The Fed and interest rates

Essay by Ahned HamdyUniversity, Master'sB, January 1996

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The Fed and Interest Rates

Dave Pettit of The Wall Street Journal writes a daily column that

appears inside the first page of the journal's Money & Investment

section. If the headlines of Mr. Pettit's daily column are any accurate

record of economic concerns and current issues in the business world,

the late weeks of March and the early weeks of April in 1994 were

intensely concerned with interest rates. To quote, 'Industrials Edge Up

4.32 Points Amid Caution on Interest Rates,' and 'Industrials Track On

13.53 Points Despite Interest-Rate Concerns.' Why such a concern with

interest rates? A week before, in the last week of March, the Fed had

pushed up the short-term rates. This being the first increase in almost

five years, it caused quite a stir.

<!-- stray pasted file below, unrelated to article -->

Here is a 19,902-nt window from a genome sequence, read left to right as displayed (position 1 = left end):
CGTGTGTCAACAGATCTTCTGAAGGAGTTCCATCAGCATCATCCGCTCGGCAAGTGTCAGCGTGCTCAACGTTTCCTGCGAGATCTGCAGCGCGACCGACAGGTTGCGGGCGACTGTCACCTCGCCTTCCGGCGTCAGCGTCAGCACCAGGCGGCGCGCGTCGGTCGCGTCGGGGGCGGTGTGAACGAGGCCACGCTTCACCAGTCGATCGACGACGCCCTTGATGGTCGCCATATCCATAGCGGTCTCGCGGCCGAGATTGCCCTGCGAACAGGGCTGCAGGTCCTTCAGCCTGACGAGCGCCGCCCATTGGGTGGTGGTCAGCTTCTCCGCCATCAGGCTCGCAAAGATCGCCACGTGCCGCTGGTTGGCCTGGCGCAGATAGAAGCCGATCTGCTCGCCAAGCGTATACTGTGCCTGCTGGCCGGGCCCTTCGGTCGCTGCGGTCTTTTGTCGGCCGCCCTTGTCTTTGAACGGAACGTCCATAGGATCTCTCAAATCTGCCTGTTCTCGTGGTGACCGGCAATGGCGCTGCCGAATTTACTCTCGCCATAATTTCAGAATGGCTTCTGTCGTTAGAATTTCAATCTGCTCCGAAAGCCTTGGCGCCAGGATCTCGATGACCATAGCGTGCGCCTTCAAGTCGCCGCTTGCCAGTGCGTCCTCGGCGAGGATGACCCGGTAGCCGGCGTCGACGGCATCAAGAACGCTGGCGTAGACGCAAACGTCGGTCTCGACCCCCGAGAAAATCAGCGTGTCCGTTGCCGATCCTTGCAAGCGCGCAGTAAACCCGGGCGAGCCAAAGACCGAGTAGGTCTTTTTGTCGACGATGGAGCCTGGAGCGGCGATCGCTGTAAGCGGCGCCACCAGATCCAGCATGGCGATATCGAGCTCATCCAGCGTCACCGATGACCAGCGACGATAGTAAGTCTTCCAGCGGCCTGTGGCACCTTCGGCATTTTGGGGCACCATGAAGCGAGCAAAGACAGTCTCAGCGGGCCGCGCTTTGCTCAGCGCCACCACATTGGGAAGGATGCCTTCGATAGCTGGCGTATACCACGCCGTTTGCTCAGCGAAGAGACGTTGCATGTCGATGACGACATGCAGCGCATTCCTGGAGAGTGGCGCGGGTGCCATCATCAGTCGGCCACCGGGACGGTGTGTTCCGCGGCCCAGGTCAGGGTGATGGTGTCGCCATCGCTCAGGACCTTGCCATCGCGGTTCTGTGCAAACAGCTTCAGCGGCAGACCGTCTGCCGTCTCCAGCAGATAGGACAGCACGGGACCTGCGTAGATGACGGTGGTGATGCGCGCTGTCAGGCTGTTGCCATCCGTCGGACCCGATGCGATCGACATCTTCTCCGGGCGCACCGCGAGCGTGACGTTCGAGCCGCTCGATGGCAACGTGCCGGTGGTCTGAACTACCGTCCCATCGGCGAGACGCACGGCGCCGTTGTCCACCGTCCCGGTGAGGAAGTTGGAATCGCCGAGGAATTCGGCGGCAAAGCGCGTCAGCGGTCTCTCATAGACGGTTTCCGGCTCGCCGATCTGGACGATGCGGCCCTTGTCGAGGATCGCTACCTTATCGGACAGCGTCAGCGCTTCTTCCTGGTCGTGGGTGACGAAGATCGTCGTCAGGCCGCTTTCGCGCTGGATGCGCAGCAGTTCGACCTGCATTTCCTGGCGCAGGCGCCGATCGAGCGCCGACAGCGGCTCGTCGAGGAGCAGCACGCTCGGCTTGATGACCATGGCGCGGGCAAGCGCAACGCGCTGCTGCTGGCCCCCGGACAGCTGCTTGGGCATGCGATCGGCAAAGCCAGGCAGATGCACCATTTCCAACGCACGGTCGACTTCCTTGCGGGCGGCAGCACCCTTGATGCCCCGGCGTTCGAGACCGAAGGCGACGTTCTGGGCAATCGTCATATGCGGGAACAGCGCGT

When the Fed decides the economy is growing at too quick a pace, or

inflation is getting out of hand, it can take actions to slow spending

and decrease the money supply.

This corresponding with the money

equation MV = PY, by lowering both M and V, P and Y can stabilize if

they are increasing too rapidly. The Fed does this by selling

securities on the open market. This, in turn, reduces bank's reserves

and forces the interest rate to rise so the banks can afford to make

loans. People seeing these rises in rates will tend to sell their low

interest assets, in order to acquire additional money, they tend move

toward higher yielding accounts, also further increasing the rate. Soon

this small change by the Fed affects all aspects of business, from the

price level to interest rates on credit cards.

Rises and falls in the interest rate can reflect many changes in an

economy. When the economy is in a recession and needs...